The show’s format consisted of Lawley individually interviewing each of her three guests, followed by (perhaps in a concession to the BBC’s recent history of Saturday night talk shows) an extended section wherein all three guests would take part in an extended free-for-all discussion. “We’ve got all types of people on the guest list,” commented Lawley prior to the first show, “from Eric Clapton to Vladimir Ashkenazy, from Chris Patten the new environment minister, to Kenneth Branagh, from Ken Russell to Cliff Richard – and what we are looking for is a happening. It won’t occur every time but you can sense it approaching, that moment when the balloon goes up. It’s like digging away and suddenly striking gold.”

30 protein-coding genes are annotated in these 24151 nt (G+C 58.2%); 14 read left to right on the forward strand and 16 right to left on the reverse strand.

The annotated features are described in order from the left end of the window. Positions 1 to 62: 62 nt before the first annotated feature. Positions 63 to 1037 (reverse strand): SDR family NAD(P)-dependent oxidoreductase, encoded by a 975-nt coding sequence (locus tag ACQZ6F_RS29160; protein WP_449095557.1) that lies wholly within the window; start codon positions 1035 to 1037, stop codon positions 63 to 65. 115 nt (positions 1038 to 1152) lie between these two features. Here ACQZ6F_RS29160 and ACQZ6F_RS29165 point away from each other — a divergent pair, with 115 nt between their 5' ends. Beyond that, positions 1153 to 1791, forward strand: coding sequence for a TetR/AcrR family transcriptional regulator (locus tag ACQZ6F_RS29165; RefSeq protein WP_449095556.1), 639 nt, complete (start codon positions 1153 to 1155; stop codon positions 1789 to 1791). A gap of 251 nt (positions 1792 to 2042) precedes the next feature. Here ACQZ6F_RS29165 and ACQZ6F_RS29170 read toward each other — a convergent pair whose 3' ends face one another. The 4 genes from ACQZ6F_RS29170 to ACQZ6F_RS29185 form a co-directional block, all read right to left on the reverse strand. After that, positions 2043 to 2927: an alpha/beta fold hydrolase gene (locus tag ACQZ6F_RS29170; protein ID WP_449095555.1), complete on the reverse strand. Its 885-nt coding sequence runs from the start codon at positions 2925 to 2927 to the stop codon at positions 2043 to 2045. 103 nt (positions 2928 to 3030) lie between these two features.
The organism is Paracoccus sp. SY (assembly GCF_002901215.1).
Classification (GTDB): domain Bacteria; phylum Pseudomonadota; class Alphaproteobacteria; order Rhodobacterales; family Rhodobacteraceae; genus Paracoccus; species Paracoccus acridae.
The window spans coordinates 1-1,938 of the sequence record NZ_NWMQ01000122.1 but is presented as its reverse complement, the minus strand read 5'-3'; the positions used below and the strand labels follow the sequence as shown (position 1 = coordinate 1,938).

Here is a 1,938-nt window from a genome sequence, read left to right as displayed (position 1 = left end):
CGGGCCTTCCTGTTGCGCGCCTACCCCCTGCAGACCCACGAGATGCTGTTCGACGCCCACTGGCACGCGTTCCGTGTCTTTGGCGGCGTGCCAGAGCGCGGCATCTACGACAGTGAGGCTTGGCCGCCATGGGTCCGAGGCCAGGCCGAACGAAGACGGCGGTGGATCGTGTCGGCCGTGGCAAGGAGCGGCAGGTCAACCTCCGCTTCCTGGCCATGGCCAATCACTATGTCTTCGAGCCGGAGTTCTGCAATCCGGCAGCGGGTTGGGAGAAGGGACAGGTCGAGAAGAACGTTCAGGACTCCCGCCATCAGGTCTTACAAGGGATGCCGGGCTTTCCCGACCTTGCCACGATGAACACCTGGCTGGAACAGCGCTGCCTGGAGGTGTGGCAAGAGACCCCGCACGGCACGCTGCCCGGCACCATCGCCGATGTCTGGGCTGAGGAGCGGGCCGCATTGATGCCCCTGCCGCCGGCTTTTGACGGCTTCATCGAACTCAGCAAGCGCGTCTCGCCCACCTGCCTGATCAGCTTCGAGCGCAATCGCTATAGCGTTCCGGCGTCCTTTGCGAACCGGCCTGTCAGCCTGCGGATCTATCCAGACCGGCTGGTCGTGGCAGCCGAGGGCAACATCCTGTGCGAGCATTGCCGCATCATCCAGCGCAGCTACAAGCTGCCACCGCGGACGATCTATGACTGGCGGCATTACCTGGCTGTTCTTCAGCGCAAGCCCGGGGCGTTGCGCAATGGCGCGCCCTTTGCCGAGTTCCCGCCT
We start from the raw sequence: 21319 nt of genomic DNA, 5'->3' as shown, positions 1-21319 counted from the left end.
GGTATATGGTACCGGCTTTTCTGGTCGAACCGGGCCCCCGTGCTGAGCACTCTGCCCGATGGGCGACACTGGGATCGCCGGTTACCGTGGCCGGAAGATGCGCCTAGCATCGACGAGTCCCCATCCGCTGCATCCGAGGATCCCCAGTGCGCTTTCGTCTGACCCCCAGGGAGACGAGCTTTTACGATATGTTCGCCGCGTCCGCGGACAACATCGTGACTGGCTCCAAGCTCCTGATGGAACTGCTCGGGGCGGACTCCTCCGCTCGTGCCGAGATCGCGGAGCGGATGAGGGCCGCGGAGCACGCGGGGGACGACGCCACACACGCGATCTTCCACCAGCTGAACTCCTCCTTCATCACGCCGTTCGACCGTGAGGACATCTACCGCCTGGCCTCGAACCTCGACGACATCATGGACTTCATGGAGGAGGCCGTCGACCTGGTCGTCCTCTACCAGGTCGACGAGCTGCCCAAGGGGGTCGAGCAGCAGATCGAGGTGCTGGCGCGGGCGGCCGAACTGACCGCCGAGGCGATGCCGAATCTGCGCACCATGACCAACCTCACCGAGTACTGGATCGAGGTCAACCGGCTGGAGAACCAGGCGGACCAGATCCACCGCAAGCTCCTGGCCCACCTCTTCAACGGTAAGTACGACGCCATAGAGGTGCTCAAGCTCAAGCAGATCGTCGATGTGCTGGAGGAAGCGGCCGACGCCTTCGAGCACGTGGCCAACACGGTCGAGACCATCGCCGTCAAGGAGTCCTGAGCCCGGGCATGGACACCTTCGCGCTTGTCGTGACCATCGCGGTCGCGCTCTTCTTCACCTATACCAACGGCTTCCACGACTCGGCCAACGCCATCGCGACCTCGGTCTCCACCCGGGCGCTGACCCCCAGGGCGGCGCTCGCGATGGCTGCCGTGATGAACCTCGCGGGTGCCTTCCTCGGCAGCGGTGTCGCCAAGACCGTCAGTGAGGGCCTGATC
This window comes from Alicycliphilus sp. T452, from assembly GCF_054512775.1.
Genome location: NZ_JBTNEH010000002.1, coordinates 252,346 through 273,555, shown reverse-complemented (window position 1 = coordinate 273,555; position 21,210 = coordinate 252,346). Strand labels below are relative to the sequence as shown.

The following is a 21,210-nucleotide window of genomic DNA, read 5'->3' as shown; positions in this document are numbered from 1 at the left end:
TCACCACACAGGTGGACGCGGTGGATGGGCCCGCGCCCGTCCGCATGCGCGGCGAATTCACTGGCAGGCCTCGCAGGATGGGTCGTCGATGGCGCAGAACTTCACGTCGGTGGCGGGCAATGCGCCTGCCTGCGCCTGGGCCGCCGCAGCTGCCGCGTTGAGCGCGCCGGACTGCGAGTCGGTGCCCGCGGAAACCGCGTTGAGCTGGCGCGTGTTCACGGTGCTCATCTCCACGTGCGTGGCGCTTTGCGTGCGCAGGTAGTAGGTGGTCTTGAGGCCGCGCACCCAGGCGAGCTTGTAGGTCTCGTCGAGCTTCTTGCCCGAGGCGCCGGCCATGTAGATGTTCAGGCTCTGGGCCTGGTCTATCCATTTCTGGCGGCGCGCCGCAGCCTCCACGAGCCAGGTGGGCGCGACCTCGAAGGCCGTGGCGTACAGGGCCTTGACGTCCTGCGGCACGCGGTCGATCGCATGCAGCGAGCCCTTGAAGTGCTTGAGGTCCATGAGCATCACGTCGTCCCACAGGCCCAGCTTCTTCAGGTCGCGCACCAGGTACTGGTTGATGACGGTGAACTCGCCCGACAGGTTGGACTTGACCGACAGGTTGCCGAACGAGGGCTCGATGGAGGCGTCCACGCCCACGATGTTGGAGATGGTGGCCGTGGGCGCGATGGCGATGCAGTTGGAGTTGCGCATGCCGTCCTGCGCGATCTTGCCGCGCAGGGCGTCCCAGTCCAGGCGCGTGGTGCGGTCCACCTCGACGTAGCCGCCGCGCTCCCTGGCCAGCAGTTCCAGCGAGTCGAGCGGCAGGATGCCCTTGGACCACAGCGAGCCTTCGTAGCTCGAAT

There was something about Saturday Matters with Sue Lawley that seemed to echo the state of the BBC itself at that time. Director General Michael Checkland and Deputy Director General John Birt had been intent on modernising the corporation. Given (in particular) the latter’s highly out spoken attitude towards the BBC’ s news services, it did not seem too difficult a leap of logic to make to conclude that the increasingly powerful Birt found much of the BBC’s output cringe-worthy and outdated. Certainly Saturday Matters with Sue Lawley eschewed both Sin on Saturday and Saturday Night Affairs old style presentational values, in favour of something a little more self-aware. Lawley worked under the assumption that the viewer already had a firm grasp on the conventions of the talk show and would understand the intelligence inherent in her attempts to bring a fresh, intellectual approach to the format. As a style it seemed wholly disconnected from the traditions of Saturday night television, and also just a little smug.